In the wake of the McDonnell scandal Virginia lawmakers are understandably keen to want to be see to be tough on gifts and other contributions to politicians. But that’s solving for only half the equation.[read_more]
The General Assembly is this year awash in proposals to ban or limit gifts, a direct knee-jerk reaction to Bob McDonnell’s downfall and how it exposed the longstanding Virginia practice of rent-seekers plying government officials with vacations, sports tickets, and all manner of swag. Some lawmakers are going even further, and are proposing limits on campaign finance donations. That’s a typical political reaction, one that addresses the visible symptom of a problem to assuage short-term public outrage. But it completely misses the real problem.
Rules governing how and what types of contributions or gifts that politicians can receive are a good thing, especially when the rules emphasize (as they do in Virginia) openness and transparency. These rules govern the “quid” in the quid pro quo exchange that all ethics rules guard against.
But what about the pro quo? It’s all well and good to regulate what politicians can receive, and require full disclosure of those gifts and contributions. But even perfect transparency on that side is useless as a tool to guard against corruption unless accompanied by rules and procedures assuring similar transparency and openness on the “official acts” side. In other words, knowing who is buying a politician is meaningless if you can’t tell whether that politician is actually giving something in return.
Most of the time in Virginia we can see what a lawmaker is doing and compare that to who is supporting him or her with donations and gifts. Bill patrons are disclosed, and votes in committee and on the floor of the House and Senate are recorded and published for all to see. For actions that don’t involve actual votes, standard practices require transparency mechanisms like public hearings, published reports, and in certain circumstances, releases to the public via FOIA requests.
But in other circumstances, there is no transparency whatsoever. This includes committee decisions done by voice vote, subcommittee votes that are not recorded at all, and House-Senate conference committees that report out different bills than were passed by both houses and vetted through rigorous debate and public scrutiny. This last instance is especially problematic when it comes to the opaque behemoth that is the state budget, where budget conferees can (and often have) inserted language spending millions of dollars that hasn’t been reviewed by the committee process, that isn’t known to or understood by the members of either house, and that is buried deep within complex language that is often designed to obscure the real intent of the drafters. Making matters worse, there is very little way to even find language added by a budget conference, and it is absolutely impossible to determine who added it. This is how, for example, we have to rely on second hand reports about who was responsible for adding the budget language the Governor was going to use to expand Medicaid last year.
Enter HB 2202, patroned by Del. John O’Bannon (R-Henrico). This bill, which was voted down by the House Rules Committee this morning, would have guarded against these abuses:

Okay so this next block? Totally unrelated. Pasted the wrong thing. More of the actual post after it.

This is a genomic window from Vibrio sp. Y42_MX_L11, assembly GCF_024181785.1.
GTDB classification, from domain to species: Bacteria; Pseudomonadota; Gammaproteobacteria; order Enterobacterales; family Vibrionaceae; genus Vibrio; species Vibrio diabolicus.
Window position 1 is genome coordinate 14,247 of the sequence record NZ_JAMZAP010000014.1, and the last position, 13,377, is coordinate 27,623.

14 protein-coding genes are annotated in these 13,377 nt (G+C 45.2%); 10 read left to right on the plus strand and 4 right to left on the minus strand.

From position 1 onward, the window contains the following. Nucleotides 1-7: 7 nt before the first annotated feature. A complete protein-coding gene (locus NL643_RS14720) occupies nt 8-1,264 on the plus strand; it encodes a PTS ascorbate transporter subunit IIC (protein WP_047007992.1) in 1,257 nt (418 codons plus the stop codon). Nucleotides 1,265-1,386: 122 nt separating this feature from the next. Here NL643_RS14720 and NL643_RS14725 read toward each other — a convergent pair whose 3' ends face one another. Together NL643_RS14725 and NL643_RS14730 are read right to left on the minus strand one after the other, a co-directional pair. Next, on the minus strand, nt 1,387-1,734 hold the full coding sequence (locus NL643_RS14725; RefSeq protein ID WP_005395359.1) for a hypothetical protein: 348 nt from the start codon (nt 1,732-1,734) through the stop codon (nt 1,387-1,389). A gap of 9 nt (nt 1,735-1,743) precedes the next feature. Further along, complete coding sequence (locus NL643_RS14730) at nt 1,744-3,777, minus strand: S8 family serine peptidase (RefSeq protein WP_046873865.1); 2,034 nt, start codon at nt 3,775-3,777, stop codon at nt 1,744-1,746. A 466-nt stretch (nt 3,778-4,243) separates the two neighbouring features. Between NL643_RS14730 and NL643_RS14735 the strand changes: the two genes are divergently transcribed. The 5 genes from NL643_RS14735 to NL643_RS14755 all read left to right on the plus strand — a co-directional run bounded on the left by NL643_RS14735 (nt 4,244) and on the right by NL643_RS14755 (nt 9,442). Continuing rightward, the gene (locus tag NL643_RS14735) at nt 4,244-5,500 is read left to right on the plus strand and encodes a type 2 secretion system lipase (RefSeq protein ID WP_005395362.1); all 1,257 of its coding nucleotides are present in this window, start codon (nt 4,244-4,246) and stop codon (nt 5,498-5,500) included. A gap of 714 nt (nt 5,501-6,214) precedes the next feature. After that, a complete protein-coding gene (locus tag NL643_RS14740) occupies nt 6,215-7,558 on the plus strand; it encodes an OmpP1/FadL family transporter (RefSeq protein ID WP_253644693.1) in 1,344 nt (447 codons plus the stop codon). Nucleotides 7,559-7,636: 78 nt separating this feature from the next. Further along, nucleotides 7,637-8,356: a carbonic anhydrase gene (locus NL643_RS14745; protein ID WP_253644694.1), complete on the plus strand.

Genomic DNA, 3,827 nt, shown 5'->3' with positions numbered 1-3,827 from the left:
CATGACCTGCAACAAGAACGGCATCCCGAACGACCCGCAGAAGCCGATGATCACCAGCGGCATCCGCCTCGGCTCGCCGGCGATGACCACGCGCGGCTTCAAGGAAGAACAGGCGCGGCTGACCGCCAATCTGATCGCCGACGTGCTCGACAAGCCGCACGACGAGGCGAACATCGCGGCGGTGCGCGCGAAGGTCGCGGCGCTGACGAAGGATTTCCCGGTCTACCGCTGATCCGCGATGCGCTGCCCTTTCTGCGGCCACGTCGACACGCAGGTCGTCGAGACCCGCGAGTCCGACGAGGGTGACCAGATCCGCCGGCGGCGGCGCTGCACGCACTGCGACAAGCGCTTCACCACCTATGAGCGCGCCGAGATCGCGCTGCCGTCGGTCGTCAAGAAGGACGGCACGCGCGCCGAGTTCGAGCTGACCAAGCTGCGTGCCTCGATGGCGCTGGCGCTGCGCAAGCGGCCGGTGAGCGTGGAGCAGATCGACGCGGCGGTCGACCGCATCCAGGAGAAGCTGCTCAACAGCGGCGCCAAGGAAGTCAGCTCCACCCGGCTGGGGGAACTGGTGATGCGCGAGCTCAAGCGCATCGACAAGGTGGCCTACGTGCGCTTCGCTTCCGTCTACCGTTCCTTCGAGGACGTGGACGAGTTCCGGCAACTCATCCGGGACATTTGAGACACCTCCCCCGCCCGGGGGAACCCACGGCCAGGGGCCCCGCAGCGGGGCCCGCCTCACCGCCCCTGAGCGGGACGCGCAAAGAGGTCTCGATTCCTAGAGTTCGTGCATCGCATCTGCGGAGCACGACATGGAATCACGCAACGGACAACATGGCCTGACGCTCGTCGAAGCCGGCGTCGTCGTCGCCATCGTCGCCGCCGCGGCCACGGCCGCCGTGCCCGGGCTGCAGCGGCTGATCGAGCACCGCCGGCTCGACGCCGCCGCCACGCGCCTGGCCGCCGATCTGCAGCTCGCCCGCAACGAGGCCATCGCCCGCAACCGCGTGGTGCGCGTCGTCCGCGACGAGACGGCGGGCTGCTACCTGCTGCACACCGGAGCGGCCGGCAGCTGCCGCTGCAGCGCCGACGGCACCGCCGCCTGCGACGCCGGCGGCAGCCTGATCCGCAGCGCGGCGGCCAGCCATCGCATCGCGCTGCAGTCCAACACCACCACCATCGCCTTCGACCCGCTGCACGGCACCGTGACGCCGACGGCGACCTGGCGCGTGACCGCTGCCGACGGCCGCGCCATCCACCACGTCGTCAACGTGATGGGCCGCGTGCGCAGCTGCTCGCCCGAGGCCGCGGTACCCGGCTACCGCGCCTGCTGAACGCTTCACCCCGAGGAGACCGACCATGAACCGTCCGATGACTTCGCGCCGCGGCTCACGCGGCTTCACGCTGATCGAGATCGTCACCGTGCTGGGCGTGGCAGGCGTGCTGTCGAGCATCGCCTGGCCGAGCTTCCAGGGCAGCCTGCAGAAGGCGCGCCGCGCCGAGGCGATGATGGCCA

The Chairman of the House Committee on Appropriations and the Chairman of the Senate Committee on Finance shall provide to each member of the General Assembly a report on any conference committee report for a general appropriation bill. Such report shall identify the following by item number, narrative description, dollar amount, and name of the member of the General Assembly who inserted the provision in conference: (i) any nonstate agency appropriation, (ii) any item in the conference report that was not included in a general appropriation bill as passed by either the House or the Senate, and (iii) any item that represents legislation that failed in either house during the regular or a special session. The Chairman of the House Committee on Appropriations and the Chairman of the Senate Committee on Finance shall submit the report concurrently with the report of the conference committee on a general appropriation bill when the conference committee’s work is completed at the time specified by the procedural resolution adopted by the General Assembly, or in default thereof, as adopted by the Joint Rules Committee.
Instead of passing this into law, Speaker Bill Howell (R-Stafford) issued a memo discussing O’Bannon’s bill and two others aimed at increasing transparency wherein he declared his intention to implement these important reforms via the House rules. Howell’s argument is that there is a basic separation of powers argument to be made about the Senate and the Governor being able to weigh in on procedures in the House of Delegates, and that those procedures should not be subject to amendments or approval by other branches of government.
While we would have preferred the certainty of a statute that cannot simply be waived in a moment of political urgency (unlike rules), we understand the House wanting to protect its prerogatives, and we applaud House Republicans for reaching a consensus that things have to change in the way the legislature conducts its business. We further hope that, in this spirit of transparency, the report on the budget conference that will be made available to members from Appropriations Chairman Chris Jones (R-Suffolk) will also be posted on the Legislative Information System website, or at least the website of the Appropriations Committee.
Finally, now that the House has led the way, maybe the Senate can follow suit. As long as retiring Sen. Walter Stosch (R-Henrico) is co-chair of Senate Finance, we’re not holding our breath. But one can hope.
Speaker Howell’s full memo is below: